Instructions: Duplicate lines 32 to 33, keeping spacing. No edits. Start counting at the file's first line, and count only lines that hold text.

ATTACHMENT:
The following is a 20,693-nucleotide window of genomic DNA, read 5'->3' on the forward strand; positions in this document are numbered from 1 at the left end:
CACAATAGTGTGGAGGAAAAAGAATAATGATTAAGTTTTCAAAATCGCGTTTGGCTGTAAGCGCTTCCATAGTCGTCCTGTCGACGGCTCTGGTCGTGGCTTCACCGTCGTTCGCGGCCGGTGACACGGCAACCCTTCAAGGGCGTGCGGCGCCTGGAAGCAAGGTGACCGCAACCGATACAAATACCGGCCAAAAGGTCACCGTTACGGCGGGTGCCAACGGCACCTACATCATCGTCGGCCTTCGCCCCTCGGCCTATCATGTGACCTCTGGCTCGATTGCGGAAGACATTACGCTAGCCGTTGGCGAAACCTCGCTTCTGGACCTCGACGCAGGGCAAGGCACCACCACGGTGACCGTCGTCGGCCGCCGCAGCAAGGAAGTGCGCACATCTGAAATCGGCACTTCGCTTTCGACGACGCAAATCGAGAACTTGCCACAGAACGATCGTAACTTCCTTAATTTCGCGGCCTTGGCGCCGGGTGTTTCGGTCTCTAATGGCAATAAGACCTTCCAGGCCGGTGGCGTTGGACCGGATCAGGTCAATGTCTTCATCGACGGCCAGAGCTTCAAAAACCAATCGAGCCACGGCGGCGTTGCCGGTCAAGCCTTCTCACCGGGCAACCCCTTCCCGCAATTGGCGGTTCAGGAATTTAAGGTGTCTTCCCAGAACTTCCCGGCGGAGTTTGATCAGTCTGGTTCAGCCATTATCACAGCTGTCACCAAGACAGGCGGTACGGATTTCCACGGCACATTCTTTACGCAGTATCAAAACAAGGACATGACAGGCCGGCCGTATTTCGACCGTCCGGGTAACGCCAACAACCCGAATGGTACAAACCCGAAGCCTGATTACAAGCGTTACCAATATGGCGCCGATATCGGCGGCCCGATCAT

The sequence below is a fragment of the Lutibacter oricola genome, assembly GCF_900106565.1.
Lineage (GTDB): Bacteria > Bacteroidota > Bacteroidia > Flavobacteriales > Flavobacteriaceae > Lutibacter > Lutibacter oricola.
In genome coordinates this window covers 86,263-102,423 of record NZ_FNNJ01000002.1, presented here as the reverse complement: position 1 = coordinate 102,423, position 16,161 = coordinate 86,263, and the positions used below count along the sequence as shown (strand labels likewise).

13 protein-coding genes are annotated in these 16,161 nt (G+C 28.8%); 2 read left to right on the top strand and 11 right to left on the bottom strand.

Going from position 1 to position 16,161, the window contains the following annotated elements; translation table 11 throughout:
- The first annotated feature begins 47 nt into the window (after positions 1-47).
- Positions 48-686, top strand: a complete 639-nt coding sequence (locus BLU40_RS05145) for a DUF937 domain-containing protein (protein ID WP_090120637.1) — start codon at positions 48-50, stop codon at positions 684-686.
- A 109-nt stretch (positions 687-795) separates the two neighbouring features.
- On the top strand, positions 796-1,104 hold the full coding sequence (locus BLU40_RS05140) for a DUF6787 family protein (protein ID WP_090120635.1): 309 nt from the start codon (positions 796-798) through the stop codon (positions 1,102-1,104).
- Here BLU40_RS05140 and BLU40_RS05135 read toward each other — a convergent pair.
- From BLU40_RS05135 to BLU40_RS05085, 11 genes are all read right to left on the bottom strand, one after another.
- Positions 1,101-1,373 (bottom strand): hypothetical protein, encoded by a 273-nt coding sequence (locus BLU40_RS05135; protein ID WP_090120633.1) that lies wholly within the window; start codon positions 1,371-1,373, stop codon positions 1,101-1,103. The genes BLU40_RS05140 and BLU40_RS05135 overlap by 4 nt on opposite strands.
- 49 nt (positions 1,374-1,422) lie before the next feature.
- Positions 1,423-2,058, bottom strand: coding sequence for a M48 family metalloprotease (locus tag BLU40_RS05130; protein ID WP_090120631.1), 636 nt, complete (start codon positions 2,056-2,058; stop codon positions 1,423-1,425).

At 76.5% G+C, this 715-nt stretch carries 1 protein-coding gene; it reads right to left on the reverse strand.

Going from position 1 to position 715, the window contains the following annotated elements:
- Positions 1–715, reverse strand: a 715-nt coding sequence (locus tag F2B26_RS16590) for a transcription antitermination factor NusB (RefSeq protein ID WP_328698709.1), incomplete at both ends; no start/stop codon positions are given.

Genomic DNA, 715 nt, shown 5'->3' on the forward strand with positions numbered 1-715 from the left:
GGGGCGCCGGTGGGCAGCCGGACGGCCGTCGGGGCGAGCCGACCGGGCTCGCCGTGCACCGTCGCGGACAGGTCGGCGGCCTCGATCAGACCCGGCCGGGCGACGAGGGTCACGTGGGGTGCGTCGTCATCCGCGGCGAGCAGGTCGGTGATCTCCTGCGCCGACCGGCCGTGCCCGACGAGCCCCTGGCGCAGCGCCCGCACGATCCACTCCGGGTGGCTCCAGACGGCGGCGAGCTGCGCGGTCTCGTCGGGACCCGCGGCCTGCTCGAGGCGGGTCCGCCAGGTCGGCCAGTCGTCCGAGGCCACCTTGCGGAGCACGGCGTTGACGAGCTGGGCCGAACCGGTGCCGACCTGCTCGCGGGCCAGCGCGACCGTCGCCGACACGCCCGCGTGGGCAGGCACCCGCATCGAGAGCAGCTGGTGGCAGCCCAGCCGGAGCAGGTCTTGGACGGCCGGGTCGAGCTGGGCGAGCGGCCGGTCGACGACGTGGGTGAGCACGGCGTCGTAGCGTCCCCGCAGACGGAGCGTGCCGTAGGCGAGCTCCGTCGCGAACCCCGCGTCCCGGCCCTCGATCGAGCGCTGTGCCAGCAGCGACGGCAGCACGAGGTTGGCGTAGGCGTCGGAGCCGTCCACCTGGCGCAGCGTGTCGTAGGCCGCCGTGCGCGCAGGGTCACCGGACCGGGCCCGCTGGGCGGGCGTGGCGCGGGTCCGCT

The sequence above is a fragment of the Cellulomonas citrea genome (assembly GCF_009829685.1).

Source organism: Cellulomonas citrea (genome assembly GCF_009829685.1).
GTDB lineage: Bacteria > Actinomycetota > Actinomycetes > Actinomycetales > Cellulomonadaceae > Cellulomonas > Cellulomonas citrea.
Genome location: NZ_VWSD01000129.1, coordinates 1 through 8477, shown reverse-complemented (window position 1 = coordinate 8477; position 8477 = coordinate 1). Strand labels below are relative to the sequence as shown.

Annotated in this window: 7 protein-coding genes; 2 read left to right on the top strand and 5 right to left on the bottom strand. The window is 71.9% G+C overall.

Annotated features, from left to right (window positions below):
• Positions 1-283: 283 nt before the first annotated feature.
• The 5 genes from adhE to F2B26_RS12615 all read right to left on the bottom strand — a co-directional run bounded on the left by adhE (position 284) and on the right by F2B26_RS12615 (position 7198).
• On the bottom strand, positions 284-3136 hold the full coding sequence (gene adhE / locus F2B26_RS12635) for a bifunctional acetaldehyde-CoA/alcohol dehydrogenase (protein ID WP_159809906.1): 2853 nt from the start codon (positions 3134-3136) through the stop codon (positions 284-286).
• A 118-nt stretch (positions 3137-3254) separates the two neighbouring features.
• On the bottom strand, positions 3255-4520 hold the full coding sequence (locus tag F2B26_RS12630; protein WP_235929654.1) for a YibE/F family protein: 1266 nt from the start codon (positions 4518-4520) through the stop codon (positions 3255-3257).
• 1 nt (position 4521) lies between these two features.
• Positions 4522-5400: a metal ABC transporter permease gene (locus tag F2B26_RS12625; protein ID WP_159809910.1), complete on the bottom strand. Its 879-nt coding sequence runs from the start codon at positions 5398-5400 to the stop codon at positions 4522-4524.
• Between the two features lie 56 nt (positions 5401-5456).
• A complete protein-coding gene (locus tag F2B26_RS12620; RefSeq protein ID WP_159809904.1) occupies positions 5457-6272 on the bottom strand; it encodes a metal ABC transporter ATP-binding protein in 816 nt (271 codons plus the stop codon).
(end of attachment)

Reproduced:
• On the bottom strand, positions 3255-4520 hold the full coding sequence (locus tag F2B26_RS12630; protein WP_235929654.1) for a YibE/F family protein: 1266 nt from the start codon (positions 4518-4520) through the stop codon (positions 3255-3257).
• 1 nt (position 4521) lies between these two features.